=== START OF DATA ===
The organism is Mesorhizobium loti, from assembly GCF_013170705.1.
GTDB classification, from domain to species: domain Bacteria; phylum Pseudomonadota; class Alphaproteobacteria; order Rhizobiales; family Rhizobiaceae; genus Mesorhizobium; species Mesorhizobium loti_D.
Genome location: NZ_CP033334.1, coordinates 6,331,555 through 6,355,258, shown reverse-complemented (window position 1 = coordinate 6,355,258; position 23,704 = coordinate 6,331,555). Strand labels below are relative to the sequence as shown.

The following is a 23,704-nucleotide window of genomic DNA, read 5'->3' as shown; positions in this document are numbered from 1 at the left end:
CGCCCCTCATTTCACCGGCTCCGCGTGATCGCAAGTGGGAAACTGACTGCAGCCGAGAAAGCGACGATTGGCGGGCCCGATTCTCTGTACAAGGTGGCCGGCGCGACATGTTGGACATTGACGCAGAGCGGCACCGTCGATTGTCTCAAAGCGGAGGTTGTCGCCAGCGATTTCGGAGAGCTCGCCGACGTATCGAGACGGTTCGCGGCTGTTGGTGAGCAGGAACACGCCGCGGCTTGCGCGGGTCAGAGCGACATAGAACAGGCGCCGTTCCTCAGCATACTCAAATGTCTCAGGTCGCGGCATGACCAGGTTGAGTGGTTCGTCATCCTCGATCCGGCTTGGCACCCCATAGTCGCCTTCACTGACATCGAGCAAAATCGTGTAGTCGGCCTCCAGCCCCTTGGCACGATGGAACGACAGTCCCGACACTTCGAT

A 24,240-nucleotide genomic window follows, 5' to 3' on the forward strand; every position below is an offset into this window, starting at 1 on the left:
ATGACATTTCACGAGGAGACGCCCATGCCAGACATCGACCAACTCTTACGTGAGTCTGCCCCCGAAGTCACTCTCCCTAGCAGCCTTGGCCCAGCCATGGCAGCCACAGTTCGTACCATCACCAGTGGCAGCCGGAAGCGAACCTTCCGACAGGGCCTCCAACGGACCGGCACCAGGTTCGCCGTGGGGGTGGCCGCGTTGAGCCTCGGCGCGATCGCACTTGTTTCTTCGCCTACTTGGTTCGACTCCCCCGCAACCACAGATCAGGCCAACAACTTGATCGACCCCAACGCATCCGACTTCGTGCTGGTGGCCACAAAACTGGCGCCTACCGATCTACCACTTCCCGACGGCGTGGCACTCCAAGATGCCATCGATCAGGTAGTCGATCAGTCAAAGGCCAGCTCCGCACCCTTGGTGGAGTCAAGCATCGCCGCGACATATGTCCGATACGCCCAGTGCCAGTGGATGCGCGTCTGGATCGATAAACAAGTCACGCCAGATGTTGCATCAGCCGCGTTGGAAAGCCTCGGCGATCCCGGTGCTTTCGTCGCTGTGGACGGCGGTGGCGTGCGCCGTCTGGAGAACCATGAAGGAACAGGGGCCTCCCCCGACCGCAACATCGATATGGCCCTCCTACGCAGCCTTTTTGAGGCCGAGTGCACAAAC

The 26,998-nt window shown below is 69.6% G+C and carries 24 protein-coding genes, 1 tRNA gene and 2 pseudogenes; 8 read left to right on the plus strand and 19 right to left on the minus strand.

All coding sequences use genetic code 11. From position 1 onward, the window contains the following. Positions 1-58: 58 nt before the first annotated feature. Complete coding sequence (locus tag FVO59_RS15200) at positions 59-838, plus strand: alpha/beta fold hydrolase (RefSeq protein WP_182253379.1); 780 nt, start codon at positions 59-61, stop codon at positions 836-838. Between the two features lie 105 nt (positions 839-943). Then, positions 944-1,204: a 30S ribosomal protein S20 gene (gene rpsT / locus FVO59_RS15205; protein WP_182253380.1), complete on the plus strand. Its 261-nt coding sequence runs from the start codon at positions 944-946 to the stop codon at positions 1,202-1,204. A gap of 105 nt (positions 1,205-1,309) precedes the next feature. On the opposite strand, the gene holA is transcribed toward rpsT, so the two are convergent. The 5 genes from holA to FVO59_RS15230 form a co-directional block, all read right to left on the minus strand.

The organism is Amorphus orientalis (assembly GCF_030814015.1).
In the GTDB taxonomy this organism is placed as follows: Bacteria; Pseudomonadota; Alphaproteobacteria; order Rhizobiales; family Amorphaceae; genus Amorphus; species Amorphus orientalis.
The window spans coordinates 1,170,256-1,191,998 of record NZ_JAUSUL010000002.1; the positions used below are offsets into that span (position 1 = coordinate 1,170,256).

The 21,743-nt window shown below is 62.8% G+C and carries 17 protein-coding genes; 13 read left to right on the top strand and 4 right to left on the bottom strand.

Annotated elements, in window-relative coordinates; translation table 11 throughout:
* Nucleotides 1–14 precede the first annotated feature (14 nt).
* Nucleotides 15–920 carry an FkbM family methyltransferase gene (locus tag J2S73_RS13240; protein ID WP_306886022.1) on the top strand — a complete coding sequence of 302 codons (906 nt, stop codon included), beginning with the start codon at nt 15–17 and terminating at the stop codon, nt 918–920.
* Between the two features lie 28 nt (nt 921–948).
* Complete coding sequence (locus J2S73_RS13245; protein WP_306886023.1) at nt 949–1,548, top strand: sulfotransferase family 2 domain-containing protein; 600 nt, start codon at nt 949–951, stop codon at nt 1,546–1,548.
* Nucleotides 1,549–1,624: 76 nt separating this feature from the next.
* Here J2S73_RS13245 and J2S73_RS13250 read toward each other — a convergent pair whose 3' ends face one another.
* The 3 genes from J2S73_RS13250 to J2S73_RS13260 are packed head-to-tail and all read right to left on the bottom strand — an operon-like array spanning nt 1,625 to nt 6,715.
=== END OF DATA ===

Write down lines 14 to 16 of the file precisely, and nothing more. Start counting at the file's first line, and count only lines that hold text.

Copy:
Annotated elements, in window-relative coordinates; translation table 11 throughout:
* Nucleotides 1–14 precede the first annotated feature (14 nt).
* Nucleotides 15–920 carry an FkbM family methyltransferase gene (locus tag J2S73_RS13240; protein ID WP_306886022.1) on the top strand — a complete coding sequence of 302 codons (906 nt, stop codon included), beginning with the start codon at nt 15–17 and terminating at the stop codon, nt 918–920.